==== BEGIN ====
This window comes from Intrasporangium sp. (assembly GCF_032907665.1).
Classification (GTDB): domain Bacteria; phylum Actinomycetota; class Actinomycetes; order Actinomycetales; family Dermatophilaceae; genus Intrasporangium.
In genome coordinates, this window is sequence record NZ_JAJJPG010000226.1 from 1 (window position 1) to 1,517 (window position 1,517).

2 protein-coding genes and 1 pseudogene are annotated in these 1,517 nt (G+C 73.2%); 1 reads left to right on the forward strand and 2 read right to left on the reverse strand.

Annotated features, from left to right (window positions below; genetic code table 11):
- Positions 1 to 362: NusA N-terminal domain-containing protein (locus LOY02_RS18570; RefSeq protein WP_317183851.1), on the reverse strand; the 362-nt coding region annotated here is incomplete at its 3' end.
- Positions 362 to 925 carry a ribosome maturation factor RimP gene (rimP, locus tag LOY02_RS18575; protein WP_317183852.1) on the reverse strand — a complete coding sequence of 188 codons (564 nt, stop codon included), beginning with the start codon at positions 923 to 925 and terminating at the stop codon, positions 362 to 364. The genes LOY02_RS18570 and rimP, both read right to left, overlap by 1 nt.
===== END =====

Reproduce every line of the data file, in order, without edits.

This window comes from Intrasporangium sp. (assembly GCF_032907665.1).
Classification (GTDB): domain Bacteria; phylum Actinomycetota; class Actinomycetes; order Actinomycetales; family Dermatophilaceae; genus Intrasporangium.
In genome coordinates, this window is sequence record NZ_JAJJPG010000226.1 from 1 (window position 1) to 1,517 (window position 1,517).

2 protein-coding genes and 1 pseudogene are annotated in these 1,517 nt (G+C 73.2%); 1 reads left to right on the forward strand and 2 read right to left on the reverse strand.

Annotated features, from left to right (window positions below; genetic code table 11):
- Positions 1 to 362: NusA N-terminal domain-containing protein (locus LOY02_RS18570; RefSeq protein WP_317183851.1), on the reverse strand; the 362-nt coding region annotated here is incomplete at its 3' end.
- Positions 362 to 925 carry a ribosome maturation factor RimP gene (rimP, locus tag LOY02_RS18575; protein WP_317183852.1) on the reverse strand — a complete coding sequence of 188 codons (564 nt, stop codon included), beginning with the start codon at positions 923 to 925 and terminating at the stop codon, positions 362 to 364. The genes LOY02_RS18570 and rimP, both read right to left, overlap by 1 nt.